10 interesting open source software forks and why they happened
A benefit of open source software is the ability to take the code base of an application and develop it in a new direction. This is, as most of you probably know, called forking, and is very common in the open source community. For example, many Linux distributions can be traced back to either Debian, Fedora or Slackware.
Much of the open source software that is in popular use today was born from other projects. We thought it would be interesting to take a look at the history of some of these software forks and find out WHY they happened in the first place.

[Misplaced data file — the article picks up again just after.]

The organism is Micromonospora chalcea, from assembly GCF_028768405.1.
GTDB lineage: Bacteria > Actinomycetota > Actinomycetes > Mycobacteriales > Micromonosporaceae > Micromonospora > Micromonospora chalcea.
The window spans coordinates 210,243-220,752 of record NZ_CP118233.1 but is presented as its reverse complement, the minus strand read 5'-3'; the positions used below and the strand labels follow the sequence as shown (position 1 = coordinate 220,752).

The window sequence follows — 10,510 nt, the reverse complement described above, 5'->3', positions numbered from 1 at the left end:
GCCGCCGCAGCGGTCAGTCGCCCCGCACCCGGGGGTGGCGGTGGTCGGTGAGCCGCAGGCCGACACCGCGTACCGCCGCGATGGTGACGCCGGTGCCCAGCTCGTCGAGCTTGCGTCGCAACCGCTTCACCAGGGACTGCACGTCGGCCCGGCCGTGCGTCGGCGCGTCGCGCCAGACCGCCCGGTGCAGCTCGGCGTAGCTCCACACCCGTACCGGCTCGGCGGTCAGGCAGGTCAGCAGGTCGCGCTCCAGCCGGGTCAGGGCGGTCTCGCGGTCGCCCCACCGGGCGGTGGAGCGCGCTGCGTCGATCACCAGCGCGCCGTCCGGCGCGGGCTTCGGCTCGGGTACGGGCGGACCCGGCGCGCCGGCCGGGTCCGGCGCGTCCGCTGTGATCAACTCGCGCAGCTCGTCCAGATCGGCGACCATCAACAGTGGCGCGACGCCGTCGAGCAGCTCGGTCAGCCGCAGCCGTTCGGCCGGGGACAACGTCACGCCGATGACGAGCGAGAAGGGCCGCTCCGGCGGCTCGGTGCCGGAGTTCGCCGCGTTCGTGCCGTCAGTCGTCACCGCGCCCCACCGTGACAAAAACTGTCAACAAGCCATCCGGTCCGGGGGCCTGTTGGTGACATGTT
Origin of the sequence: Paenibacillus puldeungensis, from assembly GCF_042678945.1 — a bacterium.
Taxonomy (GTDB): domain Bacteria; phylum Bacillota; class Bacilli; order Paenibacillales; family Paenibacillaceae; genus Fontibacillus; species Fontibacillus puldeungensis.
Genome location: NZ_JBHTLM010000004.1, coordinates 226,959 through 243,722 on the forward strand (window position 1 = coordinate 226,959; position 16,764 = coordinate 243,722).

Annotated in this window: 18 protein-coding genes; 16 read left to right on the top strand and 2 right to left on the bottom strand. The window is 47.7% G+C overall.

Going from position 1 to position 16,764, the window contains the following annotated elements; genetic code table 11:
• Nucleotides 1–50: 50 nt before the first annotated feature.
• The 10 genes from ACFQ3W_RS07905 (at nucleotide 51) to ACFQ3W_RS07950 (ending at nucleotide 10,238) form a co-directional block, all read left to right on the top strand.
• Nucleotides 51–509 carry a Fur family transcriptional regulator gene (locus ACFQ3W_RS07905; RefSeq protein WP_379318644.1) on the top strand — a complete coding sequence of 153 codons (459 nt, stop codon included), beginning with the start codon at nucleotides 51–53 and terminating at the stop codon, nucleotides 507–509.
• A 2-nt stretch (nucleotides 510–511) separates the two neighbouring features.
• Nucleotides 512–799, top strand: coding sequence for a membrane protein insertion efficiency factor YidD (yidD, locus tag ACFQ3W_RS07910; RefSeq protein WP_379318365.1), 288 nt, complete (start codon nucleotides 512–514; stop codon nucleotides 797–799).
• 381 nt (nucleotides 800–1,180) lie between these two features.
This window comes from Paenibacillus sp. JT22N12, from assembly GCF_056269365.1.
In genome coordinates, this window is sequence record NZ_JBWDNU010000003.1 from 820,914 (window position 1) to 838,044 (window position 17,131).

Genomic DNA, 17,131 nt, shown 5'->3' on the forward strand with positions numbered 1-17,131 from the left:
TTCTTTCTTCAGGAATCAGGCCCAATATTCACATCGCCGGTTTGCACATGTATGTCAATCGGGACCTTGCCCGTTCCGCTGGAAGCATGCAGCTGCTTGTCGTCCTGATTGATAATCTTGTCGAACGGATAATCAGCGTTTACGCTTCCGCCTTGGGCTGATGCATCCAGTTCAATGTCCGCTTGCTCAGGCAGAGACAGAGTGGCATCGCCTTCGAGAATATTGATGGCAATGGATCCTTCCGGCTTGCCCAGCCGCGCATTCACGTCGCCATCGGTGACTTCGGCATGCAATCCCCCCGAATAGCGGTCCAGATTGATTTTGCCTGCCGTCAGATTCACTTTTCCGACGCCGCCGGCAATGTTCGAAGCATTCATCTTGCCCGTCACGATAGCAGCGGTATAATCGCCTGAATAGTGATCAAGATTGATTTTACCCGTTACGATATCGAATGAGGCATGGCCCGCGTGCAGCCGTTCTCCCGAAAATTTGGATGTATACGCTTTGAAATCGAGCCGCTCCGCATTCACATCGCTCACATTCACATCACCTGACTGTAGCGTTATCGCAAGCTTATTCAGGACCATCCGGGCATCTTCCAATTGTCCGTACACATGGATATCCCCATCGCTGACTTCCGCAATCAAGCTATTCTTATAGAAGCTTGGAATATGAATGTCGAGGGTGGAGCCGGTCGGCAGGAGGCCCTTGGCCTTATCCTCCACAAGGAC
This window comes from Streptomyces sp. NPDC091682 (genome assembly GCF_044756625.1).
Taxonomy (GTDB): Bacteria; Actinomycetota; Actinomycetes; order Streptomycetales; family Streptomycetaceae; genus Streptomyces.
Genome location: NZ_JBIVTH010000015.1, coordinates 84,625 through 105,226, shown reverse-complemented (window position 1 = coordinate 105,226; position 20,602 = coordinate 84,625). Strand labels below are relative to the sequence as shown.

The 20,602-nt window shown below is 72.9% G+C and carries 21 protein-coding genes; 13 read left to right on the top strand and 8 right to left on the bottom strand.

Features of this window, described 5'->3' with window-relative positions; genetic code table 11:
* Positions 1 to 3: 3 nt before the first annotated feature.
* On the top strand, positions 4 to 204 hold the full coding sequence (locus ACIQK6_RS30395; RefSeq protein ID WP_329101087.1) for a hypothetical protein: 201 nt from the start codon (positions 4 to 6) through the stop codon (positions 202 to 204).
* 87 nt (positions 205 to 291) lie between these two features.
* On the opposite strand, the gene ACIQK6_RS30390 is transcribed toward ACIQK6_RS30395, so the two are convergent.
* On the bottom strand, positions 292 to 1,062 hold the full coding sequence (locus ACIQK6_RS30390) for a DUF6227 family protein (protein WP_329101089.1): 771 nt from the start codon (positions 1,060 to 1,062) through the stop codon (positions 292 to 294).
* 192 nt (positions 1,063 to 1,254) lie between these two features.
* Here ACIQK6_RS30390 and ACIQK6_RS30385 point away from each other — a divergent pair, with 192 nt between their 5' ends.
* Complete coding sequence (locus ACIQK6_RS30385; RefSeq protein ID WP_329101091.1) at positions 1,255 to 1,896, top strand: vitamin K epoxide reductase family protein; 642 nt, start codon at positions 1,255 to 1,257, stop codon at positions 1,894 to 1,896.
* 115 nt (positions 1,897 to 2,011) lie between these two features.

We looked at the WHY because software forking is often seen as somewhat of a waste of development resources and isn’t considered a good thing. Sometimes the results can be great, though, as many of the examples below clearly show.
Ubuntu from Debian
What: Ubuntu is the world’s most popular Linux distribution.
When: October 20, 2004
Why: Ubuntu was initially a temporary fork of the Debian project done so that a new version of Ubuntu could be released once every six months and therefore provide a more up-to-date system.